What was the Rainbow supposed to signify in Plac Zbawiciela (Saviour Square) in Warsaw?
As it turned out after some time – something completely different and new for the Rainbow, but at the same time something long known to all of us. In November, 2011, during an author meeting in the Museum of Contemporary Art in Wrocław, I said that the Rainbow had a different meaning in Wigry, a different one when it was in the square in front of the European Parliament in Brussels, and yet another meaning would be connected to its presence in the centre of Warsaw. And I did not mean how I interpreted it or how I see it, but how it is and how it would be interpreted by the public. In Wigry, it was something completely surprising, but already then it began to incite questions. In Brussels, it was something completely natural, but so much so that it bordered on indifference. But Warsaw, for anyone with some sense of prediction, could constitute a real test – of what we are like towards each other, not when we are abroad or when we function as guests, but what we are like at home. It turned out that the team of the Adam Mickiewicz Institute thought in a very similar way. In December I received the message that transporting it to Plac Zbawiciela would be possible.
Did the burnings change the meaning of the Rainbow?
I'd be lying if I said they didn't. In Warsaw, it turned out that it was not landing in some kind of artistic antipode, but that it is in the very heart of the country. It became something everyone was aware of. It became a part of the discourse across the entire country. It began to be accused that instead of uniting, it was a source of division within the country. But we know very well that it is not true. It is not the Rainbow that divides, it was a litmus test. It made it visible in public light that there is a part in Polish society which is open for discussion, for otherness, and another part which is conservative, traditionalist, and which has a problem with accepting the presence of people who follow different values. The meaning of the Rainbow in Warsaw made it manifest that we can no longer pretend that we do not have a socially pertinent problem with otherness, with tolerating people that think differently than we do, that follow principles which are not the same as our own. The burning of the Rainbow is an important sign that all members of society must be provided with a sense of safety, that the law should not discriminate against anyone.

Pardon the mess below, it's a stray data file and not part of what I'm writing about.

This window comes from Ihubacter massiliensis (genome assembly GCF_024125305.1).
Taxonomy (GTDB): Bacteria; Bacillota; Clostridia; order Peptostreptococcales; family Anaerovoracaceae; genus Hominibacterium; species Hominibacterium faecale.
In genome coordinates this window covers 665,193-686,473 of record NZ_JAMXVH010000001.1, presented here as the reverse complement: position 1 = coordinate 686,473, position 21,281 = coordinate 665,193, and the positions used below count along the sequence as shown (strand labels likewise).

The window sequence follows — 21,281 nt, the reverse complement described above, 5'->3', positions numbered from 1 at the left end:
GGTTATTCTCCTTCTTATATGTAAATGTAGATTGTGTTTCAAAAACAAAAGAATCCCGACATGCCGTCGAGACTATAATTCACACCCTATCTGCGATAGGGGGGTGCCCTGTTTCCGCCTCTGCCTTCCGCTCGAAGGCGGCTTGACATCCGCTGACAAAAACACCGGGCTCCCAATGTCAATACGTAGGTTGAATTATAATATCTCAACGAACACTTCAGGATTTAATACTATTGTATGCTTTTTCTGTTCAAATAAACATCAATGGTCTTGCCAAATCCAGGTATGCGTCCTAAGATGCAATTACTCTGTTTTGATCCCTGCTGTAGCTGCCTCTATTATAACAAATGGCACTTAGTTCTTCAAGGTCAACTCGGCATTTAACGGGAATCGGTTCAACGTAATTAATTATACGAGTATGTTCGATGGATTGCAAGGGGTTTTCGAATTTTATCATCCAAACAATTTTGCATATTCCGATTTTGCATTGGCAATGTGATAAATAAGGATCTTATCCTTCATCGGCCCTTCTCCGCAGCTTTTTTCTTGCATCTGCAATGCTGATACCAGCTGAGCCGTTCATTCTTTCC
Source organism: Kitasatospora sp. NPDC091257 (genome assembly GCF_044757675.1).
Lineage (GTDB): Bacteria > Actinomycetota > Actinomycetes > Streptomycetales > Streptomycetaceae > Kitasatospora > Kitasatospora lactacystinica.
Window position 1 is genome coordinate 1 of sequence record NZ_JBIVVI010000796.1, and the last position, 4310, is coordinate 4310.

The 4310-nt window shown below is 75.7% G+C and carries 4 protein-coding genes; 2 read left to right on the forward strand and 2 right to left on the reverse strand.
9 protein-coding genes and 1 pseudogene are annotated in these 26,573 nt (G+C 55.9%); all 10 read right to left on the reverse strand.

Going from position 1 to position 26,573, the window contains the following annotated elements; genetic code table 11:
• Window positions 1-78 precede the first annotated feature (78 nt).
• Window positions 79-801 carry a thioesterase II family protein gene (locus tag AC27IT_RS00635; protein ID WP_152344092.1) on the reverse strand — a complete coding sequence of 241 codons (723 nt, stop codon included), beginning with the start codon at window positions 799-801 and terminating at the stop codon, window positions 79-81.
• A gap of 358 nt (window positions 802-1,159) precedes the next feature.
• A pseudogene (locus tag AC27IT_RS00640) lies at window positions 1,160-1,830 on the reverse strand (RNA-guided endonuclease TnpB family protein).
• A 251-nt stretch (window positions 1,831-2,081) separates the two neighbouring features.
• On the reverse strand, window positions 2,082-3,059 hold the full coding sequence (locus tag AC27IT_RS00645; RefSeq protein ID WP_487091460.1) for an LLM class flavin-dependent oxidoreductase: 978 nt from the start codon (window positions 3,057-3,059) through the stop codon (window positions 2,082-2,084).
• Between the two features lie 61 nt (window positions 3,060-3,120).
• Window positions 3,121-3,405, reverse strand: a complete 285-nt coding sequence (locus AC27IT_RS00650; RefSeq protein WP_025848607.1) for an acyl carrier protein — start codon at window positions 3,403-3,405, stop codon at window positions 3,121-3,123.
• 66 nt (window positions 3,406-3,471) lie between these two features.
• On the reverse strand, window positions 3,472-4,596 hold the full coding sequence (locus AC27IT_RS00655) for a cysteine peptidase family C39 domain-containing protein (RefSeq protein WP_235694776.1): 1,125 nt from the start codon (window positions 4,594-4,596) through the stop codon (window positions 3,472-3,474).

Why is the Rainbow going to be relocated?
It is going to be taken down because the temporary permit for its presence on Plac Zbawiciela is running out. The question remains open whether it will ever appear again somewhere else. We should all ask ourselves the question whether in our collective public space we can have works of contemporary art that incite discussion, or whether this space is reserved for commemorating traumatic historic events.
What more can the Rainbow tell us?
From an innocent artistic installation it turned into a serious warning sign. When our society, due to its presence within the EU, starts losing its national homogeneity, the lack of educational activities in favour of tolerance can result in anti-immigrant tensions. It will be then that we will learn to what extent we have dealt with the problems that became manifest with the burnings of the Rainbow.